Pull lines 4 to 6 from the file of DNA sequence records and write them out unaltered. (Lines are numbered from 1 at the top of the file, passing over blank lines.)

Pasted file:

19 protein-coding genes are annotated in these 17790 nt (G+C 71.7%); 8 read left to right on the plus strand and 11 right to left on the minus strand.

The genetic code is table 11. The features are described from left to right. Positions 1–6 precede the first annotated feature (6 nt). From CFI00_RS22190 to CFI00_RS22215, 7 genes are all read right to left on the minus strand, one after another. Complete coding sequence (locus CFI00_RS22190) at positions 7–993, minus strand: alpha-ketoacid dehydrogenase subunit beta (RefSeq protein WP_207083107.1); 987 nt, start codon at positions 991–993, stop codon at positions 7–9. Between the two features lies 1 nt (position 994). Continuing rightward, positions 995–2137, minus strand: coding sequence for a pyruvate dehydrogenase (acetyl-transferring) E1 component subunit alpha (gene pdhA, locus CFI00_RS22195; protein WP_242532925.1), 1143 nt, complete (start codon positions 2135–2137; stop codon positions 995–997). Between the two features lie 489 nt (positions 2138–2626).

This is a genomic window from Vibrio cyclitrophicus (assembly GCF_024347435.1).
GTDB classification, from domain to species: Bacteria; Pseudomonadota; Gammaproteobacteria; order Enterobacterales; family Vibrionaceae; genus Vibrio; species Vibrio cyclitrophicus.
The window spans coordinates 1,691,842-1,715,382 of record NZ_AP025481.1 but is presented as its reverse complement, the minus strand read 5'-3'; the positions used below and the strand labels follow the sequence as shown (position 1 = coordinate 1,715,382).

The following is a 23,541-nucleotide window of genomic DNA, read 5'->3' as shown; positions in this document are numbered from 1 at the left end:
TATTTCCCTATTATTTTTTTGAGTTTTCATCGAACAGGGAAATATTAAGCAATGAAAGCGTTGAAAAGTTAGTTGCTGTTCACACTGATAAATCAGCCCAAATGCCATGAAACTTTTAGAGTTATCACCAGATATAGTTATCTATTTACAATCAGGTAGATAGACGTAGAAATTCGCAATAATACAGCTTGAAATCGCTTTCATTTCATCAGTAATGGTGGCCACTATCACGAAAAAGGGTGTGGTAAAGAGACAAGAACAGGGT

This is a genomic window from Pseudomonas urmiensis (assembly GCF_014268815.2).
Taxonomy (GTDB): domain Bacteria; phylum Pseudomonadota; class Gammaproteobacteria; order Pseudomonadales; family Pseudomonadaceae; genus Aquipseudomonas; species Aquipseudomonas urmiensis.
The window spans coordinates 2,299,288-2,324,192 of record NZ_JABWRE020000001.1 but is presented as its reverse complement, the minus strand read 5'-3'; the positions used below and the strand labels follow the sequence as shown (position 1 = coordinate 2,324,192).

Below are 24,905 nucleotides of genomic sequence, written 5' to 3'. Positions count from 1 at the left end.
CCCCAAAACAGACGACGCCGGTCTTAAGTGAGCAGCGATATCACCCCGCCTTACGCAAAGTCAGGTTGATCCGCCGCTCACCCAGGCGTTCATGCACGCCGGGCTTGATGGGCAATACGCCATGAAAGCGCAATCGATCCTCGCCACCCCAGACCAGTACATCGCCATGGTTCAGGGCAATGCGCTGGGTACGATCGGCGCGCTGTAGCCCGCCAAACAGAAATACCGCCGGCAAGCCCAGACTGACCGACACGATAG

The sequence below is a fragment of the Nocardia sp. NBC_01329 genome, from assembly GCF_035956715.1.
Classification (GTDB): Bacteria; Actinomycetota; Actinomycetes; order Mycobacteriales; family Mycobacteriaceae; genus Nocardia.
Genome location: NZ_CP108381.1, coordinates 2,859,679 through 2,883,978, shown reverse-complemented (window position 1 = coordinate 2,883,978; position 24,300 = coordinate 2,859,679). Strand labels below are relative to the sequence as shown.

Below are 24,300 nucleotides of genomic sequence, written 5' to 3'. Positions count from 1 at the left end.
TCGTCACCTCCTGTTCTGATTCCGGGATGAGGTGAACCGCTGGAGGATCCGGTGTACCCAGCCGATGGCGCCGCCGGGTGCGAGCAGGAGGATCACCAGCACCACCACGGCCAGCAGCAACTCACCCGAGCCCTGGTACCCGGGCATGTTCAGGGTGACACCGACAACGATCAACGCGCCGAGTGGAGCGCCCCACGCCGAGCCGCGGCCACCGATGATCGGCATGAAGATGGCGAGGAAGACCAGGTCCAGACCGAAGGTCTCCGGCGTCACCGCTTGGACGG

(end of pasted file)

GTDB classification, from domain to species: Bacteria; Pseudomonadota; Gammaproteobacteria; order Enterobacterales; family Vibrionaceae; genus Vibrio; species Vibrio cyclitrophicus.
The window spans coordinates 1,691,842-1,715,382 of record NZ_AP025481.1 but is presented as its reverse complement, the minus strand read 5'-3'; the positions used below and the strand labels follow the sequence as shown (position 1 = coordinate 1,715,382).

The following is a 23,541-nucleotide window of genomic DNA, read 5'->3' as shown; positions in this document are numbered from 1 at the left end: